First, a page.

How to make bulk changes to WordPress Woocommerce product attributes with PHP

Hello!

Sometimes its necessary to make site-wide changes to WordPress posts in order to save time and programmatically propagate changes without having to edit each post one at a time.

For bulk manipulation of WordPress data, it is sometimes effective to write a command line PHP script to hook into your WordPress environment and execute changes. One of the main advantages with executing these types of functions on the command line as opposed to a web based interaction is you are not subject to the same execution and other timeout restrictions for web based requests. This means that a command line PHP solution can run longer, which is sometimes needed for complicated efforts.

In our example, we will break down the PHP Command line script, how to safely and securely hook into WordPress to take advantage of all the built in functions, and update all the products in our WordPress Woocommerce store. This script could be easily modified to accommodate regular WordPress posts or perhaps even custom post types.

Initialize WordPress environment with PHP on the command line

What we want to do is initialize the WordPress environment in the script. This will allow us to perform actions and trigger many of the built-in WordPress functions that we normally would enjoy. Additionally we want to place this script outside of the web-accessible environment, for security.

First of all we are forcing error reporting. This will allow for more visibility when improving and testing the script. Second we want the script to flat out exit if it were accessed via the web. Since we moved the script outside of the web accessible directory this isn’t possible anyways, but the if-condition above makes sure of that. Sometimes its not possible to place files outside of the web document root (perhaps a restriction of your web hosting provider).

The above snippet is how we initialize the WordPress environment. You can see on the first line we are triggering a function find_wordpress_base_path(). This function, described below, is designed to locate and return the WordPress directory.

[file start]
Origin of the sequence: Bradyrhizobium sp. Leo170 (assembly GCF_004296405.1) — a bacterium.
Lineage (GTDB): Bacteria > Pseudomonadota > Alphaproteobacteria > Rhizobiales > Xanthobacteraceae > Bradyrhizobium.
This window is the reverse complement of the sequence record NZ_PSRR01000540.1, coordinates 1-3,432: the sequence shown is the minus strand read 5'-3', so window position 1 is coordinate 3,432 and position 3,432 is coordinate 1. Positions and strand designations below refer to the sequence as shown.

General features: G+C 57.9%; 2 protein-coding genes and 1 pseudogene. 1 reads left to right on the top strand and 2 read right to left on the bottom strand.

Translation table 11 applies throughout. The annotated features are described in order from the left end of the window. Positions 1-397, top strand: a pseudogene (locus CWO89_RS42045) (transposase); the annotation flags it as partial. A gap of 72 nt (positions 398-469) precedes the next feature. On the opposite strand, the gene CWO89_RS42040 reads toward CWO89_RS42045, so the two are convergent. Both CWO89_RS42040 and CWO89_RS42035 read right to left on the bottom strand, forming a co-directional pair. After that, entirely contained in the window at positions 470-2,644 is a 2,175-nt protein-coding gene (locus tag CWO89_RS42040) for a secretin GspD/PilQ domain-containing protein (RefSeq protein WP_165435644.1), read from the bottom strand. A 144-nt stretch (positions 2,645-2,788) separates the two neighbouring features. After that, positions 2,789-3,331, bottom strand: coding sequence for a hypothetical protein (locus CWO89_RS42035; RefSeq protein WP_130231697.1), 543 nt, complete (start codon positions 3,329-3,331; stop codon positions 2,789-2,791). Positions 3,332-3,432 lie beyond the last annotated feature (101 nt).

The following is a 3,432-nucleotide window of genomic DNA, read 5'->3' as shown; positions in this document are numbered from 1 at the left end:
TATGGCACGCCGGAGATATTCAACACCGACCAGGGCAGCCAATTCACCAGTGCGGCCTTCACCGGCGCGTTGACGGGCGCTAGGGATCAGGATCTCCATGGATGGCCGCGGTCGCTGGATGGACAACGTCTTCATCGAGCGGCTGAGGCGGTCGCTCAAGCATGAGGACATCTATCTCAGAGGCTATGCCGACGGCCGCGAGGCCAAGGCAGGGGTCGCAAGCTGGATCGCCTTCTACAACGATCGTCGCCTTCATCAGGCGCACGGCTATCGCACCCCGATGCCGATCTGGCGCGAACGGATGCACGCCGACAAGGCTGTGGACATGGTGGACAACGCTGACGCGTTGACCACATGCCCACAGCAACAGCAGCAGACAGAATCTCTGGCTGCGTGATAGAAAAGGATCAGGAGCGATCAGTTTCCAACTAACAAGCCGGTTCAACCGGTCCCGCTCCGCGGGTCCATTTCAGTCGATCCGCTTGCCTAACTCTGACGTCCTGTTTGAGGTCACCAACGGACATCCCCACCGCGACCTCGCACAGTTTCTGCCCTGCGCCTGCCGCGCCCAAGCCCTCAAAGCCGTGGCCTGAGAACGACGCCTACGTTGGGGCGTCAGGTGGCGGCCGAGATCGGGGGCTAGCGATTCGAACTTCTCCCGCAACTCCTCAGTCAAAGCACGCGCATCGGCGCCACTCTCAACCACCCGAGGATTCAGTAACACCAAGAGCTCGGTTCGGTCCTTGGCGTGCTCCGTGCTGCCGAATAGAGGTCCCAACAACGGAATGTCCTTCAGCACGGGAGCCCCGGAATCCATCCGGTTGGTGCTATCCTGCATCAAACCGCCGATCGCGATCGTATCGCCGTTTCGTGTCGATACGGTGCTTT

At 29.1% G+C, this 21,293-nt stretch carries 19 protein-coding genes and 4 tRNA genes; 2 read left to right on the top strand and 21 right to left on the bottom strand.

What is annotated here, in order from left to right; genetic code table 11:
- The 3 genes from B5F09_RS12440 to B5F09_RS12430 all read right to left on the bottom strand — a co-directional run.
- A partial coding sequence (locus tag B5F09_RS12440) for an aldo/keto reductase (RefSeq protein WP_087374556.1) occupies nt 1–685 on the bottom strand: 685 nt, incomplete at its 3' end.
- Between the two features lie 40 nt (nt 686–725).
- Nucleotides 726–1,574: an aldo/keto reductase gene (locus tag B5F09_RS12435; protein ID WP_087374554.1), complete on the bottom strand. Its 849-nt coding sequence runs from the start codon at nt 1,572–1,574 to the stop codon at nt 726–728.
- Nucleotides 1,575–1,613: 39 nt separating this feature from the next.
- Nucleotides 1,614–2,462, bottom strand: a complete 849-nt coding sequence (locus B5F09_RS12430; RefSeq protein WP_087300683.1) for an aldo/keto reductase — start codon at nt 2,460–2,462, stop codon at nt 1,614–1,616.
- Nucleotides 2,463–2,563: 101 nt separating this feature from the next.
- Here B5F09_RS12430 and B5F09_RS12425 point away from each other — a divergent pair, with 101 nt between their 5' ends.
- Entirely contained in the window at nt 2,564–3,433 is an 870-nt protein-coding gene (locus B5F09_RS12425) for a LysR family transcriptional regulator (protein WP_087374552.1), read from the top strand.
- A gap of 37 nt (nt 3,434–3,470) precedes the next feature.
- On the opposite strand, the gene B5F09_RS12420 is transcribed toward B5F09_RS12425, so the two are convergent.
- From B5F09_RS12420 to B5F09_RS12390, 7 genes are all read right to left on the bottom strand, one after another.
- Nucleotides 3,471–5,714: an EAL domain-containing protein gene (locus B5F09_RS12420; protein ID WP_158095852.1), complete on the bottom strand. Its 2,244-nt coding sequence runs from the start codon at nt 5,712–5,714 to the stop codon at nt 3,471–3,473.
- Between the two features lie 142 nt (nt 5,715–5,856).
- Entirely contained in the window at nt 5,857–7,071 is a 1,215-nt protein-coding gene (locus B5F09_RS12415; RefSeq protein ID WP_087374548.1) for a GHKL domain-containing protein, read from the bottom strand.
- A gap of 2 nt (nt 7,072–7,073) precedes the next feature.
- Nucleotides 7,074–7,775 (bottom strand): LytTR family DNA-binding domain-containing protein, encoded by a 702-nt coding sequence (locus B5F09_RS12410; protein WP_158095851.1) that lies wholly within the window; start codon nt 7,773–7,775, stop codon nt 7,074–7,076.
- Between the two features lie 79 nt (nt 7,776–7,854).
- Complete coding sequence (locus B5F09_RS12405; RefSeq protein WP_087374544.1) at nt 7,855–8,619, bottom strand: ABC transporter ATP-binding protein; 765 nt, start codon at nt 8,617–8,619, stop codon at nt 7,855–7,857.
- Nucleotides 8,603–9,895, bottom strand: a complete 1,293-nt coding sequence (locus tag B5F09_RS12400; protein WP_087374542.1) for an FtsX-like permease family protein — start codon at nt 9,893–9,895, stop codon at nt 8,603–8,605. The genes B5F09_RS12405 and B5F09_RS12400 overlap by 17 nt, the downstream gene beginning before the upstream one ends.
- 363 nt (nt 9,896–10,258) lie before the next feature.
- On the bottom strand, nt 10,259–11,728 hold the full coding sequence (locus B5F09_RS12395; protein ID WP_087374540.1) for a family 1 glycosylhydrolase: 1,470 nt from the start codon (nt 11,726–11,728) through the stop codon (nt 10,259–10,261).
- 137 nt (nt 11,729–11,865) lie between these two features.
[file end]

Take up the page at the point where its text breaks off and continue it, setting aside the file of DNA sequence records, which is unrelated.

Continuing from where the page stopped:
If the script is going to be located one level above the public_html directory, line 2 of the function should have that set. Change public_html to whatever the directory name is in order for it to work.

Use PHP to loop through all Woocommerce products

Now that we have initialized the WordPress environment, we want to build an array of all the products and loop through each one :

The arguments and the get_posts hopefully seems familiar to you. We are building an array of all the posts of type product and storing it in an array called products_array.

If the array isn’t empty, we want to loop through each item in the array with a foreach loop. We then are triggering a custom function, described below called shift8_update_price.

This is where you can hopefully see that we can modify the arguments passed to get_posts with basically anything we want. Custom post types would simply need the post_type argument adjusted. Additional filters can be passed to the arguments array if needed. You can read more about the get_posts function to learn more about what you can do.

Bulk edit Woocommerce product attributes

Woocommerce product attributes, like other things in WordPress such as Widget data, are stored as serialized data. If you were to save the data you want to apply to all products once, then view the post meta content as it is in the database , it might look something like this :

This means you need to copy the data, saved to that one product, and store it in a variable to be applied across the board to all products with our script :

This is a snippet of the data we want to save. Lets run through the entire function that is triggered on each product in the above foreach loop :

In the above example, we are essentially setting all of our products to use the pricing calculator to calculate the unit of measurement applied to each product. In this case, we are selling tiles that are sold by the square foot. You can see that we are triggering the update_post_meta function 5 times, each to update different aspects of this requirement in order for it to work.

The key to remember here is you should be analyzing the data stored in the database when you manually update a product to accommodate this to see what happens via WordPress’ admin interface. Note the post_id you are editing, and then run the following mysql command before and after saving the change to note the differences and additional rows added :

Where 4009 is the post_id. You can then note the meta_key and meta_value of the items that changed after saving, and apply accordingly as we did in the update_post_meta function calls earlier.

Hopefully this post will get you more familiar with bulk data manipulation in WordPress, specifically Woocommerce. Again this type of logic and interaction can apply throughout WordPress, not just Woocommerce. Dealing with thousands of WordPress posts and custom post types can be cumbersome. Batch data manipulation is definitely something that would make anyone’s life easier!